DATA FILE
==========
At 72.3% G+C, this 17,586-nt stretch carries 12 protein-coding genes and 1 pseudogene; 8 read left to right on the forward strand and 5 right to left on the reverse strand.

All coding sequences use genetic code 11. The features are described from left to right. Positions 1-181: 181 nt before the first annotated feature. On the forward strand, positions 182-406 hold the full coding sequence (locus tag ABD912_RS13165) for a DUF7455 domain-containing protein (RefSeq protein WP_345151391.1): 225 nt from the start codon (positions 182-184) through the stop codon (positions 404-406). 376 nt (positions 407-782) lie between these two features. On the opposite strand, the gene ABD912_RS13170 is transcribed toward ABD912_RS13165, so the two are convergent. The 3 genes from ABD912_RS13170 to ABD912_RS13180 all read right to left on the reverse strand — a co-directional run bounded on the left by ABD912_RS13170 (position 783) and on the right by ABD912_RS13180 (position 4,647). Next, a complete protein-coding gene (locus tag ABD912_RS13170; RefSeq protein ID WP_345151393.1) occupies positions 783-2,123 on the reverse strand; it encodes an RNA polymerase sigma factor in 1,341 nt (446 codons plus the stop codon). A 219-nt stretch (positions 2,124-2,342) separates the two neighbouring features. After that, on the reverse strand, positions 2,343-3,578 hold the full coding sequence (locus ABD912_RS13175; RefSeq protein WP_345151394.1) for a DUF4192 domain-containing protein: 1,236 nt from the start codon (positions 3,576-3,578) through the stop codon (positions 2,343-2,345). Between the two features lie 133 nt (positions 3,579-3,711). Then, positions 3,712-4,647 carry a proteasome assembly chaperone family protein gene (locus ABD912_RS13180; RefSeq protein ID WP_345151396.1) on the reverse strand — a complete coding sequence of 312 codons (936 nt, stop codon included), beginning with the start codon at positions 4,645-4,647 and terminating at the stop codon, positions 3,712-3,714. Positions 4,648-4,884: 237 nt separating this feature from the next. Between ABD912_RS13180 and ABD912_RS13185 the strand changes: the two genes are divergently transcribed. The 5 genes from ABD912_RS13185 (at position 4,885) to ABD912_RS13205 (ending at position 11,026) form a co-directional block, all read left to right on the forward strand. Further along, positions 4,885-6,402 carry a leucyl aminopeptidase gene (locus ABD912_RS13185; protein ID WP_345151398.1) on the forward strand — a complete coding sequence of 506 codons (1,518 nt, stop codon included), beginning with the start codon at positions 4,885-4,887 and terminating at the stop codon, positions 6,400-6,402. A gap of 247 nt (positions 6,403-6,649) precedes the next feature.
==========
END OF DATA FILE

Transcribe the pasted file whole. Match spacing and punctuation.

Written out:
At 72.3% G+C, this 17,586-nt stretch carries 12 protein-coding genes and 1 pseudogene; 8 read left to right on the forward strand and 5 right to left on the reverse strand.

All coding sequences use genetic code 11. The features are described from left to right. Positions 1-181: 181 nt before the first annotated feature. On the forward strand, positions 182-406 hold the full coding sequence (locus tag ABD912_RS13165) for a DUF7455 domain-containing protein (RefSeq protein WP_345151391.1): 225 nt from the start codon (positions 182-184) through the stop codon (positions 404-406). 376 nt (positions 407-782) lie between these two features. On the opposite strand, the gene ABD912_RS13170 is transcribed toward ABD912_RS13165, so the two are convergent. The 3 genes from ABD912_RS13170 to ABD912_RS13180 all read right to left on the reverse strand — a co-directional run bounded on the left by ABD912_RS13170 (position 783) and on the right by ABD912_RS13180 (position 4,647). Next, a complete protein-coding gene (locus tag ABD912_RS13170; RefSeq protein ID WP_345151393.1) occupies positions 783-2,123 on the reverse strand; it encodes an RNA polymerase sigma factor in 1,341 nt (446 codons plus the stop codon). A 219-nt stretch (positions 2,124-2,342) separates the two neighbouring features. After that, on the reverse strand, positions 2,343-3,578 hold the full coding sequence (locus ABD912_RS13175; RefSeq protein WP_345151394.1) for a DUF4192 domain-containing protein: 1,236 nt from the start codon (positions 3,576-3,578) through the stop codon (positions 2,343-2,345). Between the two features lie 133 nt (positions 3,579-3,711). Then, positions 3,712-4,647 carry a proteasome assembly chaperone family protein gene (locus ABD912_RS13180; RefSeq protein ID WP_345151396.1) on the reverse strand — a complete coding sequence of 312 codons (936 nt, stop codon included), beginning with the start codon at positions 4,645-4,647 and terminating at the stop codon, positions 3,712-3,714. Positions 4,648-4,884: 237 nt separating this feature from the next. Between ABD912_RS13180 and ABD912_RS13185 the strand changes: the two genes are divergently transcribed. The 5 genes from ABD912_RS13185 (at position 4,885) to ABD912_RS13205 (ending at position 11,026) form a co-directional block, all read left to right on the forward strand. Further along, positions 4,885-6,402 carry a leucyl aminopeptidase gene (locus ABD912_RS13185; protein ID WP_345151398.1) on the forward strand — a complete coding sequence of 506 codons (1,518 nt, stop codon included), beginning with the start codon at positions 4,885-4,887 and terminating at the stop codon, positions 6,400-6,402. A gap of 247 nt (positions 6,403-6,649) precedes the next feature.